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Diagnosis and management of Guillain–Barré syndrome in ten steps

Leonhard, SE; Mandarakas, MR; Gondim, FDAA; Bateman, K; Ferreira, MLB; Cornblath, DR; Van doorn, PA; ... Jacobs, BC; + view all (2021) Diagnosis and management of Guillain–Barré syndrome in ten steps. Nature Reviews Neurology , 81 (5) pp. 817-836. 10.1038/s41582-019-0250-9. Green open access

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Abstract

Guillain–Barré syndrome (GBS) is a rare, but potentially fatal, immune-mediated disease of the peripheral nerves and nerve roots that is usually triggered by infections. The incidence of GBS can therefore increase during outbreaks of infectious diseases, as was seen during the Zika virus epidemics in 2013 in French Polynesia and 2015 in Latin America. Diagnosis and management of GBS can be complicated as its clinical presentation and disease course are heterogeneous, and no international clinical guidelines are currently available. To support clinicians, especially in the context of an outbreak, we have developed a globally applicable guideline for the diagnosis and management of GBS. The guideline is based on current literature and expert consensus, and has a ten-step structure to facilitate its use in clinical practice. We first provide an introduction to the diagnostic criteria, clinical variants and differential diagnoses of GBS. The ten steps then cover early recognition and diagnosis of GBS, admission to the intensive care unit, treatment indication and selection, monitoring and treatment of disease progression, prediction of clinical course and outcome, and management of complications and sequelae.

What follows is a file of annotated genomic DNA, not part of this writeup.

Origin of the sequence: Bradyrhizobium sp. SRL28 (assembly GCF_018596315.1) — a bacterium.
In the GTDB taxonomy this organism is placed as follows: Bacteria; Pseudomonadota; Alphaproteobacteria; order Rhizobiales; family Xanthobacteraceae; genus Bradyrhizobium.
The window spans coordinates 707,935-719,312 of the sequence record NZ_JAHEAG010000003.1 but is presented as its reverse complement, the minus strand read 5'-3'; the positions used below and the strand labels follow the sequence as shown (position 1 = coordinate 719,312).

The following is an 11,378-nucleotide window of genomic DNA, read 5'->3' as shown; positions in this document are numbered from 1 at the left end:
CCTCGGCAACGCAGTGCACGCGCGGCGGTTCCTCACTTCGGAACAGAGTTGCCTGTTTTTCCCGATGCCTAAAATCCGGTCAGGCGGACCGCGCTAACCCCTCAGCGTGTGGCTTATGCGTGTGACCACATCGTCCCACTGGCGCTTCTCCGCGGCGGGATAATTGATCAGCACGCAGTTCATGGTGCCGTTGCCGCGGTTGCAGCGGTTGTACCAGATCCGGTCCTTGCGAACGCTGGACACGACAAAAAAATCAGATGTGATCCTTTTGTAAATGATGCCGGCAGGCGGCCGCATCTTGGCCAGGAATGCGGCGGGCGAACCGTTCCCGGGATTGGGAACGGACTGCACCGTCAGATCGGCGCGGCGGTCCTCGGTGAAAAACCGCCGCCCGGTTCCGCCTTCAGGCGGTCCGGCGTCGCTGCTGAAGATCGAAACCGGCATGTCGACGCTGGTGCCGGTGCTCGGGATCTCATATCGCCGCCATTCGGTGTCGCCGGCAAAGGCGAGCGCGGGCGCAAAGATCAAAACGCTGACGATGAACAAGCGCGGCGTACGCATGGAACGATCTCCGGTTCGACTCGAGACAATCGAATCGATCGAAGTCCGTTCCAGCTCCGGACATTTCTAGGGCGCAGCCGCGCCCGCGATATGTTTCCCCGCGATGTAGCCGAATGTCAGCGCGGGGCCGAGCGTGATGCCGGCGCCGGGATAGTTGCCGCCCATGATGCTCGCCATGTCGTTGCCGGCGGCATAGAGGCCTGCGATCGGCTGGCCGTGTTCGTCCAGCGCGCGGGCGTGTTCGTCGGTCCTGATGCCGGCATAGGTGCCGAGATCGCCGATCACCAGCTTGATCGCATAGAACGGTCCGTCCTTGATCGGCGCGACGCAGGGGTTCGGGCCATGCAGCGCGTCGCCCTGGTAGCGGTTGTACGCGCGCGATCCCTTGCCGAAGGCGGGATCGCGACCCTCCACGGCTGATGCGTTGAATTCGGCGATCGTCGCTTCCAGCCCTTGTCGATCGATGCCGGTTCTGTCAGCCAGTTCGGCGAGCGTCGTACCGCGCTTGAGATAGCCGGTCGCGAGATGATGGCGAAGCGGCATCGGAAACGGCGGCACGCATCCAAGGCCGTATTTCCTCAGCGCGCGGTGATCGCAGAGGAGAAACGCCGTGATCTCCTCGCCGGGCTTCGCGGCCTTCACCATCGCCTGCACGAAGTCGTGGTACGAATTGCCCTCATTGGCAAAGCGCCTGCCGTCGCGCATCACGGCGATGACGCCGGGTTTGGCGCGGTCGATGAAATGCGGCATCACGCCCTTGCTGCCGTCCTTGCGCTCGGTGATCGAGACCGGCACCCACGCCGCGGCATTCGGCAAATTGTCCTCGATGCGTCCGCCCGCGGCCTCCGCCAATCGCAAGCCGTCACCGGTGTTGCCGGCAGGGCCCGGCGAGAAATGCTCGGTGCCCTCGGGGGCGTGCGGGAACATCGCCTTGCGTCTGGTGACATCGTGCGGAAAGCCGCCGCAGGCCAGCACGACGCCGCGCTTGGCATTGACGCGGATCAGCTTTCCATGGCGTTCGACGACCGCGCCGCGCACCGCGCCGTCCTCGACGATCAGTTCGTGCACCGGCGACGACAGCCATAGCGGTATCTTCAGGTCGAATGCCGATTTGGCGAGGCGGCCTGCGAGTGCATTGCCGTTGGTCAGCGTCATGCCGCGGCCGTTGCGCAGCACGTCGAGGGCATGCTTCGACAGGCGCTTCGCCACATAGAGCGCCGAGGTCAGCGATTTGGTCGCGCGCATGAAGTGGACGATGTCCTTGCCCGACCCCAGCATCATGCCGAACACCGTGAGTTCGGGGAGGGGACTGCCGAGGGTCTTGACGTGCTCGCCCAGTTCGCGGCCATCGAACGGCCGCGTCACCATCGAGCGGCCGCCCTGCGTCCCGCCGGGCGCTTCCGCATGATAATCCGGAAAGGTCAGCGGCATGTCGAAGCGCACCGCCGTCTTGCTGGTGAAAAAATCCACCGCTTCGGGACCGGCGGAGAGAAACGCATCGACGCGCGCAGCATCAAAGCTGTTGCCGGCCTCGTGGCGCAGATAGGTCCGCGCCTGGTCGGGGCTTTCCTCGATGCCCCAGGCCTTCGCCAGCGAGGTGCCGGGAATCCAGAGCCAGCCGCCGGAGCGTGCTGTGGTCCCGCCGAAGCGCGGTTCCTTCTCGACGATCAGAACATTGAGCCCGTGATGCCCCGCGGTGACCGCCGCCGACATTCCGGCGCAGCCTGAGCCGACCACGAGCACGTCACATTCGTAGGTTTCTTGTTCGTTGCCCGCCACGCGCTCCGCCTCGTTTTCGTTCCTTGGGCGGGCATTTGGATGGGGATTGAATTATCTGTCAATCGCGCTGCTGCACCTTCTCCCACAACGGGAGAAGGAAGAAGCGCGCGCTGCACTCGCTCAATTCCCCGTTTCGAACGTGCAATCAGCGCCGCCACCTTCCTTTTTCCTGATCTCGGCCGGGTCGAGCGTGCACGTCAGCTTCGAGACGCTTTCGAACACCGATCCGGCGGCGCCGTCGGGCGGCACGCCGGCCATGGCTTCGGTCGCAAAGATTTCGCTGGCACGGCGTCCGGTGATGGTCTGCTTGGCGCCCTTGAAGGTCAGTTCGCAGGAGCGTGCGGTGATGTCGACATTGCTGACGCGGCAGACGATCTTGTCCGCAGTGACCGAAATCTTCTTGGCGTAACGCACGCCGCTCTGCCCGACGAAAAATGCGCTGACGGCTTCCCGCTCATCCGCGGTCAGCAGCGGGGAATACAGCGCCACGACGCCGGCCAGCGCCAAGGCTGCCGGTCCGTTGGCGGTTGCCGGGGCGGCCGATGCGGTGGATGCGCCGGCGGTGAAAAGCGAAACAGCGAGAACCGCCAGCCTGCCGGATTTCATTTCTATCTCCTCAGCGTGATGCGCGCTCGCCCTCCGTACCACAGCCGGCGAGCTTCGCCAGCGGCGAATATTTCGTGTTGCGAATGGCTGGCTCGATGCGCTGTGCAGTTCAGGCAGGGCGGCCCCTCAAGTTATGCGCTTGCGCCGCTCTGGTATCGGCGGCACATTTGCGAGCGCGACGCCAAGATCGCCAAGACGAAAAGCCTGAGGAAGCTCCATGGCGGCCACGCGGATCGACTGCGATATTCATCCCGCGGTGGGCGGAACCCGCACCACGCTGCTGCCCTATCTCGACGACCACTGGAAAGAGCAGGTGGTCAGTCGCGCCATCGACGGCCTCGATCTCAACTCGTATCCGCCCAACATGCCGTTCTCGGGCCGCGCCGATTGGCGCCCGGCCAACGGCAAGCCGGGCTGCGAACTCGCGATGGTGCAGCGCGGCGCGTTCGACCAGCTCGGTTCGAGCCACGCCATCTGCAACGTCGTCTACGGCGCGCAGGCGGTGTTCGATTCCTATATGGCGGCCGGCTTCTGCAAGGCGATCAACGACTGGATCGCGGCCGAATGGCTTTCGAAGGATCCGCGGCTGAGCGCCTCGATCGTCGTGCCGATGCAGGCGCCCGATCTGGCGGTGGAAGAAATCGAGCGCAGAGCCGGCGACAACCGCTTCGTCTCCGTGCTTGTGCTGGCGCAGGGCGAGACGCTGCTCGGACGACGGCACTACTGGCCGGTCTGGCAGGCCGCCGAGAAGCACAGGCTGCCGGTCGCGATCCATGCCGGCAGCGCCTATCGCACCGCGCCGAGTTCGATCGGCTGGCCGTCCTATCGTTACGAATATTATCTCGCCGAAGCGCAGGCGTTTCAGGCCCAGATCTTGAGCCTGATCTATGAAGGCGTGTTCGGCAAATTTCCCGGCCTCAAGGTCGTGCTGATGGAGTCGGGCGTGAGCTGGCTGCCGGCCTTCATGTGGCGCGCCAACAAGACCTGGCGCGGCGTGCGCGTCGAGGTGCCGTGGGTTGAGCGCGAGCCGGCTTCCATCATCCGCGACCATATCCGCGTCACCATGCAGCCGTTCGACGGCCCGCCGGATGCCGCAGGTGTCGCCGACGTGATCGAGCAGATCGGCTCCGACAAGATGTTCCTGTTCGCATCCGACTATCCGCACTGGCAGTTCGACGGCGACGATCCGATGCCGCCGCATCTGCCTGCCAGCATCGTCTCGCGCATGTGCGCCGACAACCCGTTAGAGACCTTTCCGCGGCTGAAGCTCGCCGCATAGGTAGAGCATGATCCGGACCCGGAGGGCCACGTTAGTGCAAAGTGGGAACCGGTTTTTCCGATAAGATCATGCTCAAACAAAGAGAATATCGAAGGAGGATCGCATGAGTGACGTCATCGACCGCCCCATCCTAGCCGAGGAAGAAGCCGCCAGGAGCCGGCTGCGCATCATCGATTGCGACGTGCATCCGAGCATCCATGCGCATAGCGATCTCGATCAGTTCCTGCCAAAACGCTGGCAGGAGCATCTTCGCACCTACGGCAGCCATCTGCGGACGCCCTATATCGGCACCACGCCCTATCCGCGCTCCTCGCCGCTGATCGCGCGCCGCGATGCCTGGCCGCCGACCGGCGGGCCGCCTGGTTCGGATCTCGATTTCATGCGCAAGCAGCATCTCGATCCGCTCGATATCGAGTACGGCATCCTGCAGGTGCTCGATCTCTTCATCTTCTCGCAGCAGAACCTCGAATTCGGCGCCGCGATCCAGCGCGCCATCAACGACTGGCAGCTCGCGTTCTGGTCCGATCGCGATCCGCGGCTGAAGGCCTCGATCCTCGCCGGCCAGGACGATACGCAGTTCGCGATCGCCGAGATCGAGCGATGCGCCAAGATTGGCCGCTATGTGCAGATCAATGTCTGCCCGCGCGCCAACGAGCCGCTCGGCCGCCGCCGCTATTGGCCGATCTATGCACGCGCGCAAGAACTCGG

Type: Article
Title: Diagnosis and management of Guillain–Barré syndrome in ten steps
Location: Argentina
Open access status: An open access version is available from UCL Discovery
DOI: 10.1038/s41582-019-0250-9
Publisher version: https://doi.org/10.1038/s41582-019-0250-9
Language: English
Additional information: This article is licensed under a Creative Commons Attribution 4.0 International License, which permits use, sharing, adaptation, distribution and reproduction in any medium or format, as long as you give appropriate credit to the original author(s) and the source, provide a link to the Creative Commons license, and indicate if changes were made. The images or other third party material in this article are included in the article’s Creative Commons license, unless indicated otherwise in a credit line to the material. If material is not included in the article’s Creative Commons license and your intended use is not permitted by statutory regulation or exceeds the permitted use, you will need to obtain permission directly from the copyright holder. To view a copy of this license, visit http://creativecommons.org/licenses/by/4.0/.
Keywords: Guillain-Barré syndrome, Zika virus, ascending paralysis, diagnosis, guideline, management, Disease Outbreaks, Guillain-Barre Syndrome, Humans, Incidence, Zika Virus, Zika Virus Infection
UCL classification: UCL
UCL > Provost and Vice Provost Offices > School of Life and Medical Sciences
UCL > Provost and Vice Provost Offices > School of Life and Medical Sciences > Faculty of Brain Sciences
UCL > Provost and Vice Provost Offices > School of Life and Medical Sciences > Faculty of Brain Sciences > UCL Queen Square Institute of Neurology
UCL > Provost and Vice Provost Offices > School of Life and Medical Sciences > Faculty of Brain Sciences > UCL Queen Square Institute of Neurology > Department of Neuromuscular Diseases
URI: https://discovery.ucl.ac.uk/id/eprint/10174268
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